Clinical

Chickenpox and Shingles

Also known as varicella zoster virus, chickenpox is often seen in children under eight years of age. Symptoms include an itchy rash (mainly on the chest and back) comprising of spots that resemble blisters. Discomfort is notably worse if the skin is too warm.

Also known as varicella zoster virus, chickenpox is often seen in children under eight years of age. Symptoms include an itchy rash (mainly on the chest and back) comprising of spots that resemble blisters. Discomfort is notably worse if the skin is too warm.

Chickenpox tends to last between 7-21 days. Paracetamol should be given in the case of fever and cooler baths. Calamine lotion is the traditional option for topical use but is drying in nature. Newer cooling gels/sprays are available to reduce itching and limit any potential scarring.

Advise parents to keep their child away from others – especially pregnant women or immunosuppressed individuals. Ibuprofen is no longer advocated as it can make the lesions worse.

Last year, calls were made to introduce a vaccination to prevent thousands of children catching the highly contagious chickenpox each year. The Varivax vaccine is not part of the national childhood immunisation programme at present, despite having been successfully rolled out in other countries.

Both Sinn Féin and Fianna Fáil have called for the vaccination, which is currently available privately, to be rolled out as part of the public system. Sinn Féin health spokesperson Louise O’Reilly said she would support the roll-out of a chickenpox vaccine along with an information and education campaign.

 

Shingles
Herpes zoster (HZ), also known as zoster or shingles, is caused by the reactivation of the varicella zoster
virus. Community pharmacists have the opportunity to play a key role in the early detection and treatment of HZ. By knowing the signs and symptoms of HZ, pharmacists can help their patients identify it and seek immediate treatment. Early identification is critical.

Most people have chickenpox in childhood, but after the illness has gone, the virus remains dormant in the nervous system. The immune system keeps the virus in check, but later in life it can be reactivated and cause shingles.

Shingles usually affects a specific area on either the left or right side of the body. The main symptoms are:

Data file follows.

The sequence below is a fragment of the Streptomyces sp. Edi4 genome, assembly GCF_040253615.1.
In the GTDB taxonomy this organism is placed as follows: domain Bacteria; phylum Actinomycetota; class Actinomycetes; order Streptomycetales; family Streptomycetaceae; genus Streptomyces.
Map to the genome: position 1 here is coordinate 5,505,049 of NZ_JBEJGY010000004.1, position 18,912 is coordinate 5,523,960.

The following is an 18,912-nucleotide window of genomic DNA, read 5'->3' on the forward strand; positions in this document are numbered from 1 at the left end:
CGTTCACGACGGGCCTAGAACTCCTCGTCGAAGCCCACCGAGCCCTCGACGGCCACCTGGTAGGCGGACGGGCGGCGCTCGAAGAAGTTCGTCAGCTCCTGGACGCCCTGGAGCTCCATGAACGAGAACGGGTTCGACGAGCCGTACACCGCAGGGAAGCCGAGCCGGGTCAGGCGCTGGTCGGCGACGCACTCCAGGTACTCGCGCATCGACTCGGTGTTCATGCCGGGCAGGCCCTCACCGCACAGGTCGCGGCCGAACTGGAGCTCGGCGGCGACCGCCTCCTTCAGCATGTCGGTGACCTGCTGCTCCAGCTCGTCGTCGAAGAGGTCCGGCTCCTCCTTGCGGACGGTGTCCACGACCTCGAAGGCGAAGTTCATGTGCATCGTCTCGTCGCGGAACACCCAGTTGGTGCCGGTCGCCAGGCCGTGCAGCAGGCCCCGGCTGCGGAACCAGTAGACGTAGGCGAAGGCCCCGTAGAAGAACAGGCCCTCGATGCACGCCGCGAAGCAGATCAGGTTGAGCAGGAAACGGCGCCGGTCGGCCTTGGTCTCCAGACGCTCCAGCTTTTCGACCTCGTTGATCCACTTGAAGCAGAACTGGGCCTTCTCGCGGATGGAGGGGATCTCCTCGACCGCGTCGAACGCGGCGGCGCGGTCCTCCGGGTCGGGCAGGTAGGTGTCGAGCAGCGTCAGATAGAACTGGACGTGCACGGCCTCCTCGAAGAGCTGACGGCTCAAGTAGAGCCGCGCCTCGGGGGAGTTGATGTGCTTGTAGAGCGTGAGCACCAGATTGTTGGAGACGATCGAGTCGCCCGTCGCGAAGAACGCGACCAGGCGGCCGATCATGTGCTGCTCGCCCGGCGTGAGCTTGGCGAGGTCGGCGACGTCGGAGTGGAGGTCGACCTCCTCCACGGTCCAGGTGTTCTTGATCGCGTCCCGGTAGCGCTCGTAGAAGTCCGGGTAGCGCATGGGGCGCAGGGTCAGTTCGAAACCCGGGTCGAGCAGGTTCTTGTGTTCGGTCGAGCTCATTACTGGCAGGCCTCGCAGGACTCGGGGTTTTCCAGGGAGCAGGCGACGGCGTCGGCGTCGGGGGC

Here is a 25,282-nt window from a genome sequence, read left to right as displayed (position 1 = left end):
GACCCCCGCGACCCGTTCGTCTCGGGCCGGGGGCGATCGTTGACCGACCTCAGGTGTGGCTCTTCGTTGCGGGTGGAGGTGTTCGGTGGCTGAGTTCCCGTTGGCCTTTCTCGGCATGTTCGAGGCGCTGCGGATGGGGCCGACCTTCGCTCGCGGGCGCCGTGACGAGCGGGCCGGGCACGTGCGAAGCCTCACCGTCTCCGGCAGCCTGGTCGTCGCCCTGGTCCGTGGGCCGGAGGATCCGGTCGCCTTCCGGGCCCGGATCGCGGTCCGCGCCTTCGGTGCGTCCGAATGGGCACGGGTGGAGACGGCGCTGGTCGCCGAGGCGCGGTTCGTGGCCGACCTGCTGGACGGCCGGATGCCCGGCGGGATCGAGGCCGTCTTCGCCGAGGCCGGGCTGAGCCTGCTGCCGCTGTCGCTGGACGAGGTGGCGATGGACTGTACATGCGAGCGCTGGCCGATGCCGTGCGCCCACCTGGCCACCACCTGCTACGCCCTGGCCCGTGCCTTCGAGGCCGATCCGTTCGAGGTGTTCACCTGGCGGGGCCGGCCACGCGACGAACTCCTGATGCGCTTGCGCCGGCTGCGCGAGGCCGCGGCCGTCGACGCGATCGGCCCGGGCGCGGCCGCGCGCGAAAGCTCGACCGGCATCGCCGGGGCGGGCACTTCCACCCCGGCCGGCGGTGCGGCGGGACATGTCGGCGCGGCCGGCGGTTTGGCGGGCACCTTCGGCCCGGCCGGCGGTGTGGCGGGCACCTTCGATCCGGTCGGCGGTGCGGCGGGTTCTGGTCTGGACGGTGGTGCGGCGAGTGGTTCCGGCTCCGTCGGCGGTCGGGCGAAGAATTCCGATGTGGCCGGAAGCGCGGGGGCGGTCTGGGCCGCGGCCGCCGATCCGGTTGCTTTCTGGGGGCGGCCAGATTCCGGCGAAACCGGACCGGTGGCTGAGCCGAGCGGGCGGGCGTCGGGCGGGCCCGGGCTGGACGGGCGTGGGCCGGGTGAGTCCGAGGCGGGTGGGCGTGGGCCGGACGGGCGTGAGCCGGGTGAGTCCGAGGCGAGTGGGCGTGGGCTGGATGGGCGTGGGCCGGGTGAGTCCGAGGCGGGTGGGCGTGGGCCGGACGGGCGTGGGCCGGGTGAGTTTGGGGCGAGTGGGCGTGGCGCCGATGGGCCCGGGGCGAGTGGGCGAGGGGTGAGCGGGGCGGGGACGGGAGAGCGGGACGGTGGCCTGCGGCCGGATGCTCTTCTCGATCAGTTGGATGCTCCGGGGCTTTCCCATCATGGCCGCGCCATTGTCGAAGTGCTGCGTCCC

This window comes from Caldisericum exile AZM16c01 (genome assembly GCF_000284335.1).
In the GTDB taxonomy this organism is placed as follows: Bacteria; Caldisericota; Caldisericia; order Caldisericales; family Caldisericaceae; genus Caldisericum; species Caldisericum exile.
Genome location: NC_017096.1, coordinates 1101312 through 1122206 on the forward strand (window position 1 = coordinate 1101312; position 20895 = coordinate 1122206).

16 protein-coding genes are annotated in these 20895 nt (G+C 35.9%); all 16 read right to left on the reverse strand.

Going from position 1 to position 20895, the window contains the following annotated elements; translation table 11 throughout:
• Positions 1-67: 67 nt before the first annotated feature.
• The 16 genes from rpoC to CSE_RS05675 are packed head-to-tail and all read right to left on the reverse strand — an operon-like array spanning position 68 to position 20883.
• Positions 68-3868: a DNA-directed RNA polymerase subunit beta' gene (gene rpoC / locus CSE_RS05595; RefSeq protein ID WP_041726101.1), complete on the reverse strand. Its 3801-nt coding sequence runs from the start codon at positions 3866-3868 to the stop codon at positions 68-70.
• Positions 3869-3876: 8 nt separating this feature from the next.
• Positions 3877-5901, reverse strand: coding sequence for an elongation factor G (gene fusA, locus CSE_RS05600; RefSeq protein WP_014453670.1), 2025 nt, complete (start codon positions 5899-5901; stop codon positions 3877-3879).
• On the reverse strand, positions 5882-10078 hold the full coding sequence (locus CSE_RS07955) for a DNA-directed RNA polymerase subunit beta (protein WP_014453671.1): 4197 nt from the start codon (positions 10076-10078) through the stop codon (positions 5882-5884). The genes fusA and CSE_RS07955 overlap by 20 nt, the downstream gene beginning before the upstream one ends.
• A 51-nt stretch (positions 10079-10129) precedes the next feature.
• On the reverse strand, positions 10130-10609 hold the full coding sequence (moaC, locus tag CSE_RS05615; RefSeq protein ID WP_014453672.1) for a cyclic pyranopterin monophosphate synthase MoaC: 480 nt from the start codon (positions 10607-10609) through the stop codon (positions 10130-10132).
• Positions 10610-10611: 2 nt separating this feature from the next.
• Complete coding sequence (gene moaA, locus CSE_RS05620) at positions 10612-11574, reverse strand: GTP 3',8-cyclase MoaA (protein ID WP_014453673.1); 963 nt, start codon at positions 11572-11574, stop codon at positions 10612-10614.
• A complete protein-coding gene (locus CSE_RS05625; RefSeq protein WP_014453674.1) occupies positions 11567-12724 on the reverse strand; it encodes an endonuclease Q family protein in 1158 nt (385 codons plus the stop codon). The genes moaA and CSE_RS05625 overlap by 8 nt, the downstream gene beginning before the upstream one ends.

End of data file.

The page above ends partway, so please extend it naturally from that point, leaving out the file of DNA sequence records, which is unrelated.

• pain
• a rash, which develops into itchy blisters and then scabs over

It is estimated that about 3 people in every 1,000 have shingles in the UK every year, so the figure for Ireland should be similar, according to the HSE.

Shingles can occur at any age, but is most common in people who are over 50 years of age. Among people who are over 80 years of age, about 11 people in every 1,000 have shingles each year. Shingles is much less common in children.

It is unknown exactly why the shingles virus is reactivated at a later stage in life, but it may be due to having lowered immunity (protection). This may be the result of:
• being older
• being stressed
• a condition that affects your immune system, such as HIV and AIDS

Rash

The shingles rash usually follows several days after the start of the pain. The rash appears on one side of the body and develops on the area of skin that is related to the affected nerve.

Initially, the shingles rash appears as red blotches on the skin, before quickly developing into itchy blisters that are similar in appearance to chickenpox. New blisters may appear for up to a week, but about three days after appearing they become yellowish in colour, flatten and dry out.

Finally, scabs form where the blisters were, which may leave some slight scarring. It usually takes two to four weeks for the rash to completely heal.

There is no cure for shingles, but treatment can help ease symptoms.

 

For those who develop the shingles rash advise:
• Keep the rash as clean and dry as possible. This will reduce the risk of the rash becoming infected with bacteria
• Wear loose-fitting clothing. This may help sufferers feel more comfortable
• Do not use topical (rub-on) antibiotics or plasters (adhesive dressings) as this can slow down the healing process
• Use a non-adherent dressing (a dressing that will not stick to the rash) if they need to cover the blisters, for example to prevent passing the virus to anyone else

Calamine lotion has a soothing, cooling effect on the skin and can be used to relieve the itching. An antihistamine may also be useful for preventing itching at night.

To ease the pain caused by shingles, analgesics may be used such as:
• paracetamol
• non-steroidal anti-inflammatory drugs (NSAIDs)
• opioids
• antidepressants
• anticonvulsants

Chickenpox – When to Refer
For most children, chickenpox is a mild illness that gets better on its own. However, some children can become more seriously ill with chickenpox and need to see a doctor.
Advise referral to a GP if a child develops any abnormal symptoms, such as:
• if the blisters on their skin become infected
• if the child has a pain in their chest or has difficulty breathing

 

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